" You have actually argued that he cannot be a great filmmakers on the basis that he has made films that are not great. "Afro_Vacancy wrote: ↑1 week agoIt is not true, in my observation, that Haneke is not considered an elite filmmaker. Perhaps I overstretched by ranking him that high, but from speaking with other film snobs he is always in the conversation as among the very best. You are the first person not to rank him so. To leave aside my own personal experience, Amour is objectively perfect, and won BFI's best film the year that it came out.
Leaving that aside though, you have made a fundamental error in judgment. You have actually argued that he cannot be a great filmmakers on the basis that he has made films that are not great. You are dismissing genius on the premise that there has been failure. That is not valid at all. The great geniuses actually fail more than everybody else.
In contrast, consistency is often a sign of mediocrity, for example Marvel Studios. They've made 20 movies and none of them are loathed -- that makes Kevin Feige the most consistent filmmaker in history. It doesn't make him the best though.
You also miss the point. You can feel free to rank whoever you consider to be the best 5 or 10 filmmakers alive today. Put in your honest opinion. I guarantee you that they will not all be Jewish as was argued by several people here, who actually thought that. In fact, there might be 1 or 2 Jews on it.
None of my favorite filmmakers are Jewish.
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I'm afraid to think of how badly and quickly I'd be destroyed if I were to log on to steam right now.
I agree with what you're saying but its different to my overall thought that I was trying to convey, to elaborate he doesn't tend to be held as the "greatest" because aesthetically and thematically his films are so different over the past two decades (and often in distinct periods) so most critics tend to gravitate towards specific examples rather than his filmography as a whole. Also specific films are outright hated which is rare for other major critical darlings and a reasonably large number think he is a bore, overrated, overly simplistic in terms of ideas, or just cold and inhuman. I don't agree with any of those on the whole, but he doesn't have mass appeal even in critical circles because his films have a tendency to provoke those reactions. Also in saying all the above this I'm only giving possible explanation for why he's not considered a choice for number one by a majority in critical circles rather than arguing this as a reason why he isn't, separate also to my personal thoughts on him as a director in which I know its not a valid argument that hes made some blunders. He is widely considered a great and likely to be mentioned in a top 5 by many but a minority would likely place him at the top and even many serious critics loathe or are indifferent to him on the whole.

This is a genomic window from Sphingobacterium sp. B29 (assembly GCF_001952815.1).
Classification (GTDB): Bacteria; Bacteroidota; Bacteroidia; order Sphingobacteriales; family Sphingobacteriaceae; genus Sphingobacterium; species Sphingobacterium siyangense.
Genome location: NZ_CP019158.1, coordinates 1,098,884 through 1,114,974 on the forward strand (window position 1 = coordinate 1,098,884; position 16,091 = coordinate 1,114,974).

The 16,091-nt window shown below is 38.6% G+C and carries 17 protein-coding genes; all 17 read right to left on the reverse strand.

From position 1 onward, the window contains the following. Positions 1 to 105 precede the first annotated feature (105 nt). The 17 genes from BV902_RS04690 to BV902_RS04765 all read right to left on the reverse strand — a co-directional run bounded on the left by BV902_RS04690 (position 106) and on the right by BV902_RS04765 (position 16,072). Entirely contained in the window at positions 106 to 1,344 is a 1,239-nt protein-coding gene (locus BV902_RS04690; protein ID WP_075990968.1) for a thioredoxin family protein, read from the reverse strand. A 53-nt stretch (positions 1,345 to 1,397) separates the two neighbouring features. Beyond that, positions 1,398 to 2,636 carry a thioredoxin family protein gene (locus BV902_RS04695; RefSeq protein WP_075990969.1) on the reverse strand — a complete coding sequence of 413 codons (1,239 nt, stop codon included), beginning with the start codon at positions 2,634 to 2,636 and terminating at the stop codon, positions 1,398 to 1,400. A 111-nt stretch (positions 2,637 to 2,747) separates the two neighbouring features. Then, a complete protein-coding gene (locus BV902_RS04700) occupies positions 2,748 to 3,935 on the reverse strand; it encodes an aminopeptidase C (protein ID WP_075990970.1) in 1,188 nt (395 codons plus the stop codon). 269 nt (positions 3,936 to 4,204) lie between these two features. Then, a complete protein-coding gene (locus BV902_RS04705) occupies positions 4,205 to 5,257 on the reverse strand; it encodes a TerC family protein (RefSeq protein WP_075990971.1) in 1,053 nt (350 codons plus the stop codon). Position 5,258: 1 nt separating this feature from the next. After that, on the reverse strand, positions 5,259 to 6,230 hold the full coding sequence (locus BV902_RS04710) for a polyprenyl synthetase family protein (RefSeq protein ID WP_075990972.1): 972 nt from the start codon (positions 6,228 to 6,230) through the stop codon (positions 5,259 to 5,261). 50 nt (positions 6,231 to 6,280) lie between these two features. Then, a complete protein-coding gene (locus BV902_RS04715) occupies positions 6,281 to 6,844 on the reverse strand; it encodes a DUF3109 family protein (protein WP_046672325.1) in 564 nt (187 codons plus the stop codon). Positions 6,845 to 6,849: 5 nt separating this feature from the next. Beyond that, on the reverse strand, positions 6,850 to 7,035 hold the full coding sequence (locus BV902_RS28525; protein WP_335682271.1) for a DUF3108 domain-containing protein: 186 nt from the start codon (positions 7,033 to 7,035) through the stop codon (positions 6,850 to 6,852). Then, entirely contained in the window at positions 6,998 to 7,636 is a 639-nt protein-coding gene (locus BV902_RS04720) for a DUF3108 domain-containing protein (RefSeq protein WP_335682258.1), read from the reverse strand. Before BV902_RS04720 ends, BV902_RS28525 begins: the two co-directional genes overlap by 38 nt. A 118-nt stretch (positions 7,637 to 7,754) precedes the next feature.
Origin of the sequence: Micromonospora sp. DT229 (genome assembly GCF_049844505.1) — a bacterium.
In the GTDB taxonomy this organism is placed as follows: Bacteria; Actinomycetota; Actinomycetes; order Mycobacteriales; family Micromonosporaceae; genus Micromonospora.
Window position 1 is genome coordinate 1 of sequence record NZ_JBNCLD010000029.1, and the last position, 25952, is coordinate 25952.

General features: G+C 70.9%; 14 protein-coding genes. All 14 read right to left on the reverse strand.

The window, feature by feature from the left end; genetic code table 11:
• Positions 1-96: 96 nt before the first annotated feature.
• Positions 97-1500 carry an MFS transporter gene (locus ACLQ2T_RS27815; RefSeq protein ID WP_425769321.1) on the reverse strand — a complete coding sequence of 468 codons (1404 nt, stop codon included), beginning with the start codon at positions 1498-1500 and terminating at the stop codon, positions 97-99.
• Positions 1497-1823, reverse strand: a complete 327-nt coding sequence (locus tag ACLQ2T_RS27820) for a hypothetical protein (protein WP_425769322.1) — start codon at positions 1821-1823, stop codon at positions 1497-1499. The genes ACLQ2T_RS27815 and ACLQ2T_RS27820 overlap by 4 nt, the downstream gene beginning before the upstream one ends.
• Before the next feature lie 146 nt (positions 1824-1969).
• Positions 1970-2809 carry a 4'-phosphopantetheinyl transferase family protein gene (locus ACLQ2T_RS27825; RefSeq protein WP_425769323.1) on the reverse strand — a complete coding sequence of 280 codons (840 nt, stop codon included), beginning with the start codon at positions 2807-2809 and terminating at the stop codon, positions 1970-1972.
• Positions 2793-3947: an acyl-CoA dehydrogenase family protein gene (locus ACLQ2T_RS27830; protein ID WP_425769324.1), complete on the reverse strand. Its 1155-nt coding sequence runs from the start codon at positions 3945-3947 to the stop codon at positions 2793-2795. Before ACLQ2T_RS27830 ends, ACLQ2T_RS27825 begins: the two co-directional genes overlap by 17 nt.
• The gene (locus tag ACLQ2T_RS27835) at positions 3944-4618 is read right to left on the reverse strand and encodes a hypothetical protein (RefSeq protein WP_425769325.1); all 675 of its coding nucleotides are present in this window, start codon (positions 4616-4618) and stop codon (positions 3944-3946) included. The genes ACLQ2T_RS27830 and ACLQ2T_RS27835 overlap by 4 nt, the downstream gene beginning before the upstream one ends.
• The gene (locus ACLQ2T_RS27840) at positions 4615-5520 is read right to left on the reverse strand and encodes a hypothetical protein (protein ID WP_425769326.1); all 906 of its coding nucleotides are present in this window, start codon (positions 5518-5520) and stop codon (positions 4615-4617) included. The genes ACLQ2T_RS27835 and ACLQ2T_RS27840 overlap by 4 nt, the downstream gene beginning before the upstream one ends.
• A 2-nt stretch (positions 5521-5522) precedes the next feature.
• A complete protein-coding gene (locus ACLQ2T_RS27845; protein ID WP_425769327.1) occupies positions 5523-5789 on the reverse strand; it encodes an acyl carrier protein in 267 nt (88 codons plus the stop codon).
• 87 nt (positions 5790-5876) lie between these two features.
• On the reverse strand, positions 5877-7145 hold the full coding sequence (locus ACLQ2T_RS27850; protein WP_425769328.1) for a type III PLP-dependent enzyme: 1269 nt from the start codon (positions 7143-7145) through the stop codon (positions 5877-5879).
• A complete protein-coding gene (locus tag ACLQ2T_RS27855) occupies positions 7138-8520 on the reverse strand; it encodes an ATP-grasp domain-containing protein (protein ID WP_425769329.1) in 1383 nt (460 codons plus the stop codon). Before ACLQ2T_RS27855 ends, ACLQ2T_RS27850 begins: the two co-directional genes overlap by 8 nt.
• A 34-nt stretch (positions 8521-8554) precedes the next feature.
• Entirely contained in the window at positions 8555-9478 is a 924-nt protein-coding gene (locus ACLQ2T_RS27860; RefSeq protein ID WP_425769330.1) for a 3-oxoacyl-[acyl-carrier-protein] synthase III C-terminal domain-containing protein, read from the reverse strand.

"r. Perhaps I overstretched by ranking him that high, but from speaking with other film snobs he is always in the conversation as among the very best. "
This made me laugh, its often the same case from who I talk to in terms of noob-level uni students who haven't actually seen that much arthouse cinema nor have they researched or studied it in depth. Lars Von Trier and Paul Thomas Anderson being the other two that are consistently mentioned by people who are in the same boat of not being particularly knowledgeable about cinema, but are happy to flaunt the cinephile/film snob title. Obviously that's not an argument against their work because both personally and critically they are considered top-tier, but just as an observation people with broader horizons tend to go for more obscure choices (but do mention these others, while often repeating what I've just said about them being overly mentioned by people who aren't knowledgeable). Also the lesser knowledgeable cinephiles ALWAYS mention Amour which is hilarious, although it is a great film. The more esoteric or emotionally explosive/shocking films tend to do the best in critic and serious cinephile circles: Cache (his most critically successful over the years), The White Ribbon, The Piano Teacher (maybe my favourite) and Code Unknown. Amour being more straightforward and having won the Palme D'or makes it more popular among noobies who don't feel secure in offering greatest praise to something like Cache but want to be part of the herd regardless.
I also agree that in terms of filmmaking there is virtually no discernible Jewish influence beyond their numbers in the population, but there certainly is in banking and news media for example both of which have a hugely more important influence on peoples lives. I don't think there are any Jewish filmakers in my top 20, and Spielberg is the only one I can think of that might be in critical circles and in terms of box office, although he's not seen at the very top echelon of directors among most critics to be honest.